Anxiogenic and aversive effects of corticotropin-releasing factor (CRF) in the bed nucleus of the stria terminalis in the rat: Role of CRF receptor subtypes

Lacey L. Sahuque, Erika F. Kullberg, Andrew J. Mcgeehan, Jennifer R. Kinder, Megan P. Hicks, Mary G. Blanton, Patricia H. Janak, M. Foster Olive

Research output: Contribution to journalArticle

135 Scopus citations

Abstract

Rationale: Corticotropin-releasing factor (CRF) produces anxiety-like and aversive effects when infused directly into the various regions of the brain, including the bed nucleus of the stria terminalis (BNST). However, the CRF receptor subtypes within the BNST mediating these phenomena have not been established. Objectives: We used selective CRF receptor antagonists to determine the receptor subtypes involved in the anxiogenic-like and aversive effects CRF in the BNST. Materials and methods: Male Long-Evans rats were bilaterally infused with CRF (0.2 or 1.0 nmol) either alone or in combination with the CRF1 receptor antagonist CP154,526 or the CRF2 receptor antagonist anti-sauvagine 30 (AS30) before behavioral testing in the elevated plus maze or place conditioning paradigms. Results: Intra-BNST administration of CRF produced a dose-dependent reduction in open arm entries and open arm time in the elevated plus maze, indicating an anxiogenic-like effect. These effects were inhibited by co-infusion of CP154,526 but not of AS30, indicating that the anxiogenic-like effects of CRF in the BNST are mediated by CRF1 receptors. Place conditioning with intra-BNST administration of CRF produced a dose-dependent aversion to the CRF-paired environment that was prevented by co-infusion of either CP154,526 or AS30, indicating that both CRF receptor subtypes mediate the aversive effects of this peptide. Intra-BNST infusions of the CRF receptor antagonists alone produced no effects in either behavioral paradigm. Conclusions: CRF1 receptors in the BNST mediate the anxiogenic-like effects of CRF in this region, whereas both CRF1 and CRF2 receptor subtypes mediate the conditioned aversive effects of this peptide within the BNST.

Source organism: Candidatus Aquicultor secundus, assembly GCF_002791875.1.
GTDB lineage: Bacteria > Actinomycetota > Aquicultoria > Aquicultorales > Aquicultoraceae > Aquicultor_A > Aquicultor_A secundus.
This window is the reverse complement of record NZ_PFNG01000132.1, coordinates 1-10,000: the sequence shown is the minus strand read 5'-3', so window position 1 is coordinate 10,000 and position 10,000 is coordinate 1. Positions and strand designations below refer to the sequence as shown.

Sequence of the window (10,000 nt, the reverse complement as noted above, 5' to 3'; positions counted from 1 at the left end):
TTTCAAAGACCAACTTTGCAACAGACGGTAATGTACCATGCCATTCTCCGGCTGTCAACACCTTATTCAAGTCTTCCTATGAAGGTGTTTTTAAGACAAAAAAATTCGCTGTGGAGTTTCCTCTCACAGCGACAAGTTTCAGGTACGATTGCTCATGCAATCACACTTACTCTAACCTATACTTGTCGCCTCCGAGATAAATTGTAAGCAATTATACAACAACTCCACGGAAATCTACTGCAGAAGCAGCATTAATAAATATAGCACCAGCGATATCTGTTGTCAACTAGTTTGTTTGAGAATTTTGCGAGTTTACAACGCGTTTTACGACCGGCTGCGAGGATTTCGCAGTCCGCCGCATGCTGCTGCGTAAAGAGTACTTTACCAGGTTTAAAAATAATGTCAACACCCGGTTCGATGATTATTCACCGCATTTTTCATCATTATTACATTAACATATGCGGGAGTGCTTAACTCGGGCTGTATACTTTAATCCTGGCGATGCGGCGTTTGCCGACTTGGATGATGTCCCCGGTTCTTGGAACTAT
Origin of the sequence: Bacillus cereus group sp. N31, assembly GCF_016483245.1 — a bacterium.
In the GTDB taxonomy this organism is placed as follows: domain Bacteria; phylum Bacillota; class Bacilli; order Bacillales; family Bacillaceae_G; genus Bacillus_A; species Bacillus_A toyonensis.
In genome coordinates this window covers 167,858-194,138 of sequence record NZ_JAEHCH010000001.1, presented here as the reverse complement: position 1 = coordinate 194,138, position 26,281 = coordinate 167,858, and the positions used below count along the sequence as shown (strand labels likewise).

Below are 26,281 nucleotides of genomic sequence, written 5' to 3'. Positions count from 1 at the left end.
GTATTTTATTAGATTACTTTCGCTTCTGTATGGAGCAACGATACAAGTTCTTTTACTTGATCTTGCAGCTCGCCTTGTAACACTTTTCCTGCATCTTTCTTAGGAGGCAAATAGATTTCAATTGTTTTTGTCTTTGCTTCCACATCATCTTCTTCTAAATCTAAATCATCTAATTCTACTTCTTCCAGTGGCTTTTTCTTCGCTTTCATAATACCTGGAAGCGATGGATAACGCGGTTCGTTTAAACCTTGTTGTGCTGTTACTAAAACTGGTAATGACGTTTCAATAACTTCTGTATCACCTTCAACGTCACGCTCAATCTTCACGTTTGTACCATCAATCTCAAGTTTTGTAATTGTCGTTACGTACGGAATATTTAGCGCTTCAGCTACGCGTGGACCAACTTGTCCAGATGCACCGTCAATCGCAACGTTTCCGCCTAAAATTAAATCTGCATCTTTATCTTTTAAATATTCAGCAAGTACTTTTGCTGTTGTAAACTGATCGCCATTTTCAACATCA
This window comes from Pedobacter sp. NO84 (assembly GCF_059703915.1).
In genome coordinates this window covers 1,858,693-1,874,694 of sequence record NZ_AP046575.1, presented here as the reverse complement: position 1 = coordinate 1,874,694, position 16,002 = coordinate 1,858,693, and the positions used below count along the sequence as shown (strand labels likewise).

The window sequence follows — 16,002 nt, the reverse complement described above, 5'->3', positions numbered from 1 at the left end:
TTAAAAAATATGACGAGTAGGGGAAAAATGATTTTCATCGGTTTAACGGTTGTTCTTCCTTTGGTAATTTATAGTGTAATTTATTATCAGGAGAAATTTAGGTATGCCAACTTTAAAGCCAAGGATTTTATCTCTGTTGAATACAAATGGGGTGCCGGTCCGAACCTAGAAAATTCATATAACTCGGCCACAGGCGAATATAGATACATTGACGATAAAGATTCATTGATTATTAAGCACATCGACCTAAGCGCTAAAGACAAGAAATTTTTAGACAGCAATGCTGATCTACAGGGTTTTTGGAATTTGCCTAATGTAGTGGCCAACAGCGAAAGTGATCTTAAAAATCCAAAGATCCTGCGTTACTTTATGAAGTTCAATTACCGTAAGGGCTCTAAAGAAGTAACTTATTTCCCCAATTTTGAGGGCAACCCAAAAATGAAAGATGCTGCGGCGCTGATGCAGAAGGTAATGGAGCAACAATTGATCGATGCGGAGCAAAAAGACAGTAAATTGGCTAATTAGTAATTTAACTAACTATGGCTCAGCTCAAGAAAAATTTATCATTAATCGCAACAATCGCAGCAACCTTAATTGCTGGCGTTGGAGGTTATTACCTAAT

Original languageEnglish (US)
Pages (from-to)122-132
Number of pages11
JournalPsychopharmacology
Volume186
Issue number1
DOIs
StatePublished - May 2006

Keywords

  • Anxiety
  • Aversion
  • Behavior
  • CRF
  • Conditioning
  • Corticotropin-releasing factor
  • Limbic system
  • Rat
  • Receptor
  • Stress

ASJC Scopus subject areas

  • Pharmacology

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